Many lines of evidence have indicated that both genetic and non-genetic determinants can contribute to intra-tumor heterogeneity and influence cancer outcomes. Among the best described sub-population of cancer cells generated by non-genetic mechanisms are cells characterized by a CD44+/CD24- cell surface marker profile. Here, we report that human CD44+/CD24- cancer cells are genetically highly unstable due to intrinsic defects in their DNA repair capabilities. In fact, in CD44+/CD24- cells constitutive activation of the TGF-beta axis was both necessary and sufficient to reduce the expression of genes that are critical in coordinating DNA damage repair mechanisms. Consequently, we observed that cancer cells that reside in a CD44+/CD24- state are characterized by increased accumulation of DNA copy number alterations, greater genetic diversity and improved adaptability to drug treatment. Together, these data suggest that the transition into a CD44+/CD24- cell state can promote intra-tumor genetic heterogeneity, spur tumor evolution and increase tumor fitness.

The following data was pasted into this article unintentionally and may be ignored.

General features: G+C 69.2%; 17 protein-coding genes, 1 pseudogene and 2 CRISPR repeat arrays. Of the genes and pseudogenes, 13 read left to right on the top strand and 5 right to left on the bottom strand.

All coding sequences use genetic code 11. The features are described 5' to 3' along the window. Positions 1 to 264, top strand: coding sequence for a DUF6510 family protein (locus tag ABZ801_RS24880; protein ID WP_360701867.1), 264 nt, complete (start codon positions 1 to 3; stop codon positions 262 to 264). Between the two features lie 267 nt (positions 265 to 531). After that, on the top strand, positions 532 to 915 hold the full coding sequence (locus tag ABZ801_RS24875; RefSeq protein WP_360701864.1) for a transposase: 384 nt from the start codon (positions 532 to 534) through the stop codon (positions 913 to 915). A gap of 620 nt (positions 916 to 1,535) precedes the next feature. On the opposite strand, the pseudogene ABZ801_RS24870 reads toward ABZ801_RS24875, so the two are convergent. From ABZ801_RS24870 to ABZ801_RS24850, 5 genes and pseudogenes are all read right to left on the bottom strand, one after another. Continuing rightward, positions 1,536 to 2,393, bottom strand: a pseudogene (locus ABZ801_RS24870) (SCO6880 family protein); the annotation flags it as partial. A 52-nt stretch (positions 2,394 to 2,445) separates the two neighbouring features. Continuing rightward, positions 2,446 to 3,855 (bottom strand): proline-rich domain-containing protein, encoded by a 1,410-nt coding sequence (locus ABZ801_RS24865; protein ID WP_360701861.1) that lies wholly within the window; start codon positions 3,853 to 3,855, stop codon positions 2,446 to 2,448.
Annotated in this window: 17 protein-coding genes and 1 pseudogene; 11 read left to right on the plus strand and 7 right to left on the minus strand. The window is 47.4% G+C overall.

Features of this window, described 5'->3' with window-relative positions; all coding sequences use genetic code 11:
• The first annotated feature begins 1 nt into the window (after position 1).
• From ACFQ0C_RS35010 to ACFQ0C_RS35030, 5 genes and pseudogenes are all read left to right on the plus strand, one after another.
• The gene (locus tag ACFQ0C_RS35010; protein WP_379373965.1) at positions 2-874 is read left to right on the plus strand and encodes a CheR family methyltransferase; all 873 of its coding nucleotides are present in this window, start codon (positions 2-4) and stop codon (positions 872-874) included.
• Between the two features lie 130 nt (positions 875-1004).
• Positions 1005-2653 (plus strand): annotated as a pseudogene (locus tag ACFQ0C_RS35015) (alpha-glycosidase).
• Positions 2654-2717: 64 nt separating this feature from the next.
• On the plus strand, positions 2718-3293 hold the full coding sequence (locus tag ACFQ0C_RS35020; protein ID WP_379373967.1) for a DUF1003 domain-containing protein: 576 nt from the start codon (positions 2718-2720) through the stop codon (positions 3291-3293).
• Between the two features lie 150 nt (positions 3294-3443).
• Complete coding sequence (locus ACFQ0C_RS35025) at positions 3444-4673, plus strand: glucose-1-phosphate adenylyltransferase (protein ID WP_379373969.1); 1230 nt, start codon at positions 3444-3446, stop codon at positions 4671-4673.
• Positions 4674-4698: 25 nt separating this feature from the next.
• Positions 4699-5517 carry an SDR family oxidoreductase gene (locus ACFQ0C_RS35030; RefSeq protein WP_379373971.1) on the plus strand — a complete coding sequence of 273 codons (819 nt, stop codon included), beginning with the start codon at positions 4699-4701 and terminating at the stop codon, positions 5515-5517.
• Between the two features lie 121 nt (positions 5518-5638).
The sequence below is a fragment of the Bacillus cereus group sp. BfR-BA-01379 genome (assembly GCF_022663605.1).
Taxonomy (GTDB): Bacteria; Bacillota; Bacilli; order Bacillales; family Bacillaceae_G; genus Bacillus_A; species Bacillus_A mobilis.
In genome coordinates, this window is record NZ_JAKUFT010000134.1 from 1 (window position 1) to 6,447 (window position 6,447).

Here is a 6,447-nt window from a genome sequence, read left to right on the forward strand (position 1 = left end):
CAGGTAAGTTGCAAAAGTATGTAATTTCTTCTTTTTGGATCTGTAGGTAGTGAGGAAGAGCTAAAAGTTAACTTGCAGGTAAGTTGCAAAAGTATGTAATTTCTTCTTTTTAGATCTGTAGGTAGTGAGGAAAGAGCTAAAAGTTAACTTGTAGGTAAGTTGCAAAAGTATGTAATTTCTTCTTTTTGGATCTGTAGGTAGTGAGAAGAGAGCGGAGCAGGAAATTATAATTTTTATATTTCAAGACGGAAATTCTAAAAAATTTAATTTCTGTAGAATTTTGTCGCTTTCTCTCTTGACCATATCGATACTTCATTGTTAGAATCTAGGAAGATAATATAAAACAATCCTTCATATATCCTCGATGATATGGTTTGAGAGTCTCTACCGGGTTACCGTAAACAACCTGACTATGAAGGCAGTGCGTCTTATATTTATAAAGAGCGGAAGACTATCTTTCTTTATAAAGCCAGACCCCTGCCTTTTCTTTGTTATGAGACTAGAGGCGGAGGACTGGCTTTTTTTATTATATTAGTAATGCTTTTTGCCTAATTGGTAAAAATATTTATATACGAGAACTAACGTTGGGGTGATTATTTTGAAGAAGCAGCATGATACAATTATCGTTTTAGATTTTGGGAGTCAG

- Raffaella Sordella
The funders had no role in study design, data collection and interpretation, or the decision to submit the work for publication.
Human subjects: Informed consent was received from all patients who participated in the study 14-496 (PI V Singh) .
- Rik Derynck, University of California, San Francisco, United States
© 2017, Pal et al.
This article is distributed under the terms of the Creative Commons Attribution License permitting unrestricted use and redistribution provided that the original author and source are credited.
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